Fall turkey hunting season got underway today (Oct. 27) in most parts of the state. The exception is locally in Wildlife Management Units 5C, 5B and 5D. The reason these areas are closed for fall turkey hunting is because reproduction is not at hunt able levels, says the Pennsylvania Game Commission. Open it now and the spring season would see few mature birds.
In addition, dove hunting reopens for its second part of a three-part season. A few dove breasts wrapped in bacon and grilled are a dark meat delight. Just be careful of biting into any unseen #6 shot or you could have an unplanned visit to your dentist.
As for fall turkey, it’s become mostly a Pocono Mountain, North Country pursuit. There are larger expanses of land to hunt there like those in Monroe, Pike and parts of Carbon counties. And there’s also the Delaware Water Gap State Forest, the state lands adjacent to Camelback ski area, SGL #221 in Monroe County and other Pocono woodlands.
And for a change of turkey dining taste, you may want to try an award-winning recipe from a wild game cook-of held recently by the Alabama Wildlife Federation and the Alabama Army National Guard. It’s called “Tom On A Limb,” and its recipe is as follows:
One wild turkey breast, 3 cups buttermilk, a cup hot sauce, 1 tablespoon of seasoning (of your choice), all-purpose flour, cornmeal and peanut oil.
For an accompanying sauce it’s: 1/8 cup lemon juice, 1 stick butter, ? cup honey, 1/8 cup hot sauce, 1 cup bleu cheese crumbles.
For preparation, cut the turkey breast across the grain into 1-inch chunks. Soak overnight in buttermilk, spicy hot sauce and seasoning mix. Bread the breasts with a mixture of all-purpose flour and cornmeal and deep fry in peanut oil.
For a dipping sauce, combine lemon juice, butter, honey and spicy hot sauce to taste, in a pan over low heat. Once on the serving dish, sprinkle bleu cheese crumbles over the meat.
As turkey meat is customarily dry, this recipe should make your fall gobbler a zesty gourmet delight.
WEEK FIVE RUT REPORT
Bob Danenhower, our field rut reporter from Bob’s Wildlife Taxidermy in Orefield, said this past weeks warm weather didn’t do much for the deer harvest. However, he says one of his friends had six bucks chasing the same doe last Saturday. His friend arrowed the best buck in the pack. Then on Monday, the friends’ brother-in-law went out on the same stand and had a repeat performance by arrowing another nice buck that was chasing does.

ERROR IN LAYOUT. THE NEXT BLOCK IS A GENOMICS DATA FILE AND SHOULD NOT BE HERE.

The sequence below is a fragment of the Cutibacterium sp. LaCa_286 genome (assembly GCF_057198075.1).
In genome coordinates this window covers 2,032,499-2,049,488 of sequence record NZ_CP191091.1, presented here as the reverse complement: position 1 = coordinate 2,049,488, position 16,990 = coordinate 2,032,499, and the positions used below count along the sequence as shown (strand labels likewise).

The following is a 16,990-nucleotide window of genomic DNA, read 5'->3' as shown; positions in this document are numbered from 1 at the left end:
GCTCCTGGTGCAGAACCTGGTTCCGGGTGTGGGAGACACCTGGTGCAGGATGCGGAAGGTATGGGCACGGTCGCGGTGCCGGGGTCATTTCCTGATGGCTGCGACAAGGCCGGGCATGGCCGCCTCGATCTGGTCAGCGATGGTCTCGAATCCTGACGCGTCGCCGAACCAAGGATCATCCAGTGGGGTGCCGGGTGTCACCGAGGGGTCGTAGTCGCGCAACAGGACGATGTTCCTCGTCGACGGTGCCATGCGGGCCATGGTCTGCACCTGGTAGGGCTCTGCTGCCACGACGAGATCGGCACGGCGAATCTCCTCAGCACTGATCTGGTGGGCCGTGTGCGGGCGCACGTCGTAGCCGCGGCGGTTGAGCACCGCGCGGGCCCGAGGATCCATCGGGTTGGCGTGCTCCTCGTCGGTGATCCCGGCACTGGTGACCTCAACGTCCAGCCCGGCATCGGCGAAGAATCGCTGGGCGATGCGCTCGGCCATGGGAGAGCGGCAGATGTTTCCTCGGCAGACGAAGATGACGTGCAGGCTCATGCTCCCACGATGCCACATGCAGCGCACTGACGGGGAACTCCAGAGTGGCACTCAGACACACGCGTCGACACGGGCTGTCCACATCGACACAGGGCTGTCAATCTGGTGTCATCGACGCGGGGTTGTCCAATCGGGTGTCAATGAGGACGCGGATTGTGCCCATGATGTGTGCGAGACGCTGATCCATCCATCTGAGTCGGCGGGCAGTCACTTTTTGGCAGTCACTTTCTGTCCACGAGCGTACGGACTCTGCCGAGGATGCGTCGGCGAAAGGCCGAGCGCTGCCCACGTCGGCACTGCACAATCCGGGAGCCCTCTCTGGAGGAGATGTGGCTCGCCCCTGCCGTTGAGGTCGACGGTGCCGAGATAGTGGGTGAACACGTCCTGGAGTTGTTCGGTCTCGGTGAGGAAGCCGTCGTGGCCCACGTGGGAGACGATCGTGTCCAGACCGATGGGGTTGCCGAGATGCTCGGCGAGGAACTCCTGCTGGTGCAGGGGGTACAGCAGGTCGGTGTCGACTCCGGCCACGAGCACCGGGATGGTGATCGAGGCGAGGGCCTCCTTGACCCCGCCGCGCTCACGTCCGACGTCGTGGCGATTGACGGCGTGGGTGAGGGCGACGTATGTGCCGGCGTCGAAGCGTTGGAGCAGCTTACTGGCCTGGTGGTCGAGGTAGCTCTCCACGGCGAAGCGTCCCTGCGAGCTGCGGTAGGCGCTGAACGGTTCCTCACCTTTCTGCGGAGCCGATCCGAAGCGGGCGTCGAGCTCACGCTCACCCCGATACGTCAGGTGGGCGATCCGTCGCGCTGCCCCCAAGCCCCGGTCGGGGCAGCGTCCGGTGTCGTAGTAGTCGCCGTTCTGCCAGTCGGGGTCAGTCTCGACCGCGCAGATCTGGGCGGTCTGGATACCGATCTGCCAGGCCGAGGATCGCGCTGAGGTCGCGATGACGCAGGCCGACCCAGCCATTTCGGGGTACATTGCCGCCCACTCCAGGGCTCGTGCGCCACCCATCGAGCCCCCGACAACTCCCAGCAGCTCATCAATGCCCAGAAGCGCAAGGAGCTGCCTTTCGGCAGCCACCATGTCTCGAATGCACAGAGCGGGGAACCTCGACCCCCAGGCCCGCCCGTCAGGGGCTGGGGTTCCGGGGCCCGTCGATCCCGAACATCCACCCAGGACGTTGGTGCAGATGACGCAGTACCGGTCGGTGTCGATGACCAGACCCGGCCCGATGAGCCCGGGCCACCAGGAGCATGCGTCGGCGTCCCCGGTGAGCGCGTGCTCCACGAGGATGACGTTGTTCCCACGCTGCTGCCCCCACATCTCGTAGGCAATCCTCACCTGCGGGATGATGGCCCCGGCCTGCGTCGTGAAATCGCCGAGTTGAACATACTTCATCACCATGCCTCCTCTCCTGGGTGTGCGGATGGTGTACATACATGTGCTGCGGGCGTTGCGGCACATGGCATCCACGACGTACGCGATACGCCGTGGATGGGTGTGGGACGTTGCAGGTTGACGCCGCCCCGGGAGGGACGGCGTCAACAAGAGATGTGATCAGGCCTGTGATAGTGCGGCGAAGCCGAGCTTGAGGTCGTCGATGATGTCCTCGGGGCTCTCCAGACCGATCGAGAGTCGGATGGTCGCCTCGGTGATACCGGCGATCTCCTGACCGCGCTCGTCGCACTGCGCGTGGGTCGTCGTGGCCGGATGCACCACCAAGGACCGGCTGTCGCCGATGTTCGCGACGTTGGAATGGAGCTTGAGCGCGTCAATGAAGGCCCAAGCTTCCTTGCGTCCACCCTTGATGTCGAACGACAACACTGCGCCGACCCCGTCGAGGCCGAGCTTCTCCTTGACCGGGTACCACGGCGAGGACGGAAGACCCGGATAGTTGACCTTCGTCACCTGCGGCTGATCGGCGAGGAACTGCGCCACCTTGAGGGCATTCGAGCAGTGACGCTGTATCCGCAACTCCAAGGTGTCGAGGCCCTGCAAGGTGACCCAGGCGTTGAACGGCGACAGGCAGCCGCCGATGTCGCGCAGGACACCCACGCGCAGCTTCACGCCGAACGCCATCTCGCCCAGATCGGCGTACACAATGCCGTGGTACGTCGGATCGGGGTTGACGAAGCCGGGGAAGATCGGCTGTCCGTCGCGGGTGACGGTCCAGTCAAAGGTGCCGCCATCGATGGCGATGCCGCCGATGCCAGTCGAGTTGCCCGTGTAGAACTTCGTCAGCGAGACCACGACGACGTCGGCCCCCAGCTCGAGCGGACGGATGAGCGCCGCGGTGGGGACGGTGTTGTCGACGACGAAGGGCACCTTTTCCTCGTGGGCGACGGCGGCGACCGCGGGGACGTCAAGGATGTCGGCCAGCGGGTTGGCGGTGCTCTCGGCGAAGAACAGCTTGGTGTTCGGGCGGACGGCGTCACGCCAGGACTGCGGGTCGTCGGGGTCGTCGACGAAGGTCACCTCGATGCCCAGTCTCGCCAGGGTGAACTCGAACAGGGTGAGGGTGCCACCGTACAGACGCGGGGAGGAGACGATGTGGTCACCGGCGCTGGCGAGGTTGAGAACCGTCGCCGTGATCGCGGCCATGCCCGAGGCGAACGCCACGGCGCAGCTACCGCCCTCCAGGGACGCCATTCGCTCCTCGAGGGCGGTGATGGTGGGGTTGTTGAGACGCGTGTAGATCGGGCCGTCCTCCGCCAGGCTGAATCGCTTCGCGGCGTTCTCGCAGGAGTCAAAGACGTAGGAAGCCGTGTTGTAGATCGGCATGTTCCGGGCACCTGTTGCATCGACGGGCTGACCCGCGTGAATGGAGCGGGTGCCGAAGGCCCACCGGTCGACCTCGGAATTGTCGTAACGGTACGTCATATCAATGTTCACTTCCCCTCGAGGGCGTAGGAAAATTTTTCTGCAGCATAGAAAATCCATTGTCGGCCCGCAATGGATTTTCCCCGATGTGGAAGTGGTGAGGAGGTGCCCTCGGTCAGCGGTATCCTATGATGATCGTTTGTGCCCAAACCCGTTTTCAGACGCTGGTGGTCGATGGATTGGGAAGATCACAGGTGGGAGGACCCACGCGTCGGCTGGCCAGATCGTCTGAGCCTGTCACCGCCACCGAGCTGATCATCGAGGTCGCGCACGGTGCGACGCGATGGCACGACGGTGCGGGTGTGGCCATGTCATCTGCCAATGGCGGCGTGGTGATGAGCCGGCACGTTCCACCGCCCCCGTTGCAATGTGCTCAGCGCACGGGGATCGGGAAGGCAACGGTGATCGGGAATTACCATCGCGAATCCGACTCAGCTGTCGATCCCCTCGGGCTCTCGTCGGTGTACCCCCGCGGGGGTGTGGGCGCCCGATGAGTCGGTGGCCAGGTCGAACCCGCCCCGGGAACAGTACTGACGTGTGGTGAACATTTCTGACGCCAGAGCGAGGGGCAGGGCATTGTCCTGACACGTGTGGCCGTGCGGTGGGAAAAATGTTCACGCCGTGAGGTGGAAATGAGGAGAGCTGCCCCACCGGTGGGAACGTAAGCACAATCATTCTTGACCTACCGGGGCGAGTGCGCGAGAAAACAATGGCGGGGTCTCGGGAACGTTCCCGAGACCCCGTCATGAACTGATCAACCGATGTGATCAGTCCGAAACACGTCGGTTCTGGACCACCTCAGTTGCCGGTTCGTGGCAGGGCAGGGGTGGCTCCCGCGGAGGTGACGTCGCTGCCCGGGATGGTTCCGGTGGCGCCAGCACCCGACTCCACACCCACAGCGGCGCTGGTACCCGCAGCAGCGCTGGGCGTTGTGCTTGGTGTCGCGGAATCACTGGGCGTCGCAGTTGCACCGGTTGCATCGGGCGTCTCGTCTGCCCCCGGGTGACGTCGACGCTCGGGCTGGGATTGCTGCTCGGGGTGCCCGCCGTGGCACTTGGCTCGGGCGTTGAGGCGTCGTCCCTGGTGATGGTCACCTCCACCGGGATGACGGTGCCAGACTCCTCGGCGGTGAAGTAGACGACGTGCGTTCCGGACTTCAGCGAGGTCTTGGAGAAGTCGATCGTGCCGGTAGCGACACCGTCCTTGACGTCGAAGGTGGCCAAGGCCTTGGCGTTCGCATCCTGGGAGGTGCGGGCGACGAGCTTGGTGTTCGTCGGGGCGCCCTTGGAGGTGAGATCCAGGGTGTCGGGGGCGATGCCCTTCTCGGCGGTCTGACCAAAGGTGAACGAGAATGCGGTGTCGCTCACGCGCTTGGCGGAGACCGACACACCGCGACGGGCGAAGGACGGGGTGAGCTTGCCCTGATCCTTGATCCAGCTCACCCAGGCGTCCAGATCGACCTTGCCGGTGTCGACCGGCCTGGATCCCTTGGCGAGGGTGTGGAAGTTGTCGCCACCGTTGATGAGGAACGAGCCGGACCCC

Reports of other bucks being brought in for mounting were allegedly lured in by fresh doe-in-heat and buck-in-rut urine from Danenhower’s recent supply. Danenhower claims that both scents are creating amazing results so far this year. In addition, the Orefield taxidermist said hunters are also having success by rattling and decoying and combinations of all three.
Unfortunately, the oncoming storm we’re expecting the early part of next week, will make hunting a bust. But with cooler temps forecasted during the latter part of the week, Danenhower thinks hunting will improve.
And lastly, he strongly recommends keeping your nose to the wind.
Speaking of bucks chasing doe’s, the Pittsburg Post Gazette this week reported that a doe crashed through the windshield of a UPS delivery truck near Greensburg, PA. It then proceeded to thrash around inside the cab causing the driver to lose control and cross lanes into oncoming traffic where the vehicle flipped onto its side. Troopers said the driver was disoriented but not seriously injured.
CABELA’S HOMETOWN HEROES CELEBRATION
Cabela’s in Hamburg is honoring the service of our hometown heroes by offering employee discounts on in-store merchandise to active military, veterans, law enforcement, firefighters and EMS personnel on November 11 and 12.
The U.S. Consumer Product Safety Commission has issued recalls for Crush Series Perch, Stoop and Ledge treestands manufactured by Summit Treestands, LLC. The recall affects about 2,900 units. They’ve also recalled the Big Foot, Lite Foot and Baby Foot treestands manufactured by Rivers Edge Treestand Company. This recall affects about 14,000 units.
If you’ve purchased any of the aforementioned treestands, check with manufacture for recall procedures. And to automatically receive outdoor news and views from Nick Hromiak, click on the “Subscribe” notation on this page.